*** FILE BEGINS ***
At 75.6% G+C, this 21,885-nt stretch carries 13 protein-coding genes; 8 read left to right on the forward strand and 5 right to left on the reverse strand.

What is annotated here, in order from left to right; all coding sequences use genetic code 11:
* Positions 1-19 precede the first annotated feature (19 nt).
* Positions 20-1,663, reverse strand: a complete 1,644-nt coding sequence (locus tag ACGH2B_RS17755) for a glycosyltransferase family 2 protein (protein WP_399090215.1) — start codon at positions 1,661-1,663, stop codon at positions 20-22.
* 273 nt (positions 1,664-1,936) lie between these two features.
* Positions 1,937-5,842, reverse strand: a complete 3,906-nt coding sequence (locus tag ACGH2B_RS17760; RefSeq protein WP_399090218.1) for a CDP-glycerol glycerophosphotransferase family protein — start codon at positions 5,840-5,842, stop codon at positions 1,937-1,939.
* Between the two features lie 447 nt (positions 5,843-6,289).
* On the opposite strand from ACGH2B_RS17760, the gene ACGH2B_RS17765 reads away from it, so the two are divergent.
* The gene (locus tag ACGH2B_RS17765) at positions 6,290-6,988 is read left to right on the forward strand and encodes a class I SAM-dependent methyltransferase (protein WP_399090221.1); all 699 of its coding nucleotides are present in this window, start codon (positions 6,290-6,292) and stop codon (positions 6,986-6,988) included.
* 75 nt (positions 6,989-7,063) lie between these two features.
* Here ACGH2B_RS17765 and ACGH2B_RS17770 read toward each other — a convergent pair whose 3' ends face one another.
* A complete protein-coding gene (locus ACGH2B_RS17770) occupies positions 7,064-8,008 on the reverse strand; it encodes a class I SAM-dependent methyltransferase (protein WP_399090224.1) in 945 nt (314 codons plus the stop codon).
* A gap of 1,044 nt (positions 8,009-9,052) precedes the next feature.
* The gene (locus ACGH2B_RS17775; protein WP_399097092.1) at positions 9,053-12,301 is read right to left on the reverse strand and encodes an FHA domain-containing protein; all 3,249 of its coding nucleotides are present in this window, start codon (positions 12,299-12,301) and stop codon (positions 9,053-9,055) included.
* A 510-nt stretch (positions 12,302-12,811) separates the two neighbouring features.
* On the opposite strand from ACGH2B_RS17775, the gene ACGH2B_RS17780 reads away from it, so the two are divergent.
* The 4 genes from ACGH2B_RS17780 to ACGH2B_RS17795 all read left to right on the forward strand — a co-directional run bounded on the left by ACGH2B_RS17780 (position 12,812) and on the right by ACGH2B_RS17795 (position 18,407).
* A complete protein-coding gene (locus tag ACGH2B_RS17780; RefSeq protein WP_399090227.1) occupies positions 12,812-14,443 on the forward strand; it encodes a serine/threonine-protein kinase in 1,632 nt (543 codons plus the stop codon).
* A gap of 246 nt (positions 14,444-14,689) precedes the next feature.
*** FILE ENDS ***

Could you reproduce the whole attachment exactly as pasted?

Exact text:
At 75.6% G+C, this 21,885-nt stretch carries 13 protein-coding genes; 8 read left to right on the forward strand and 5 right to left on the reverse strand.

What is annotated here, in order from left to right; all coding sequences use genetic code 11:
* Positions 1-19 precede the first annotated feature (19 nt).
* Positions 20-1,663, reverse strand: a complete 1,644-nt coding sequence (locus tag ACGH2B_RS17755) for a glycosyltransferase family 2 protein (protein WP_399090215.1) — start codon at positions 1,661-1,663, stop codon at positions 20-22.
* 273 nt (positions 1,664-1,936) lie between these two features.
* Positions 1,937-5,842, reverse strand: a complete 3,906-nt coding sequence (locus tag ACGH2B_RS17760; RefSeq protein WP_399090218.1) for a CDP-glycerol glycerophosphotransferase family protein — start codon at positions 5,840-5,842, stop codon at positions 1,937-1,939.
* Between the two features lie 447 nt (positions 5,843-6,289).
* On the opposite strand from ACGH2B_RS17760, the gene ACGH2B_RS17765 reads away from it, so the two are divergent.
* The gene (locus tag ACGH2B_RS17765) at positions 6,290-6,988 is read left to right on the forward strand and encodes a class I SAM-dependent methyltransferase (protein WP_399090221.1); all 699 of its coding nucleotides are present in this window, start codon (positions 6,290-6,292) and stop codon (positions 6,986-6,988) included.
* 75 nt (positions 6,989-7,063) lie between these two features.
* Here ACGH2B_RS17765 and ACGH2B_RS17770 read toward each other — a convergent pair whose 3' ends face one another.
* A complete protein-coding gene (locus ACGH2B_RS17770) occupies positions 7,064-8,008 on the reverse strand; it encodes a class I SAM-dependent methyltransferase (protein WP_399090224.1) in 945 nt (314 codons plus the stop codon).
* A gap of 1,044 nt (positions 8,009-9,052) precedes the next feature.
* The gene (locus ACGH2B_RS17775; protein WP_399097092.1) at positions 9,053-12,301 is read right to left on the reverse strand and encodes an FHA domain-containing protein; all 3,249 of its coding nucleotides are present in this window, start codon (positions 12,299-12,301) and stop codon (positions 9,053-9,055) included.
* A 510-nt stretch (positions 12,302-12,811) separates the two neighbouring features.
* On the opposite strand from ACGH2B_RS17775, the gene ACGH2B_RS17780 reads away from it, so the two are divergent.
* The 4 genes from ACGH2B_RS17780 to ACGH2B_RS17795 all read left to right on the forward strand — a co-directional run bounded on the left by ACGH2B_RS17780 (position 12,812) and on the right by ACGH2B_RS17795 (position 18,407).
* A complete protein-coding gene (locus tag ACGH2B_RS17780; RefSeq protein WP_399090227.1) occupies positions 12,812-14,443 on the forward strand; it encodes a serine/threonine-protein kinase in 1,632 nt (543 codons plus the stop codon).
* A gap of 246 nt (positions 14,444-14,689) precedes the next feature.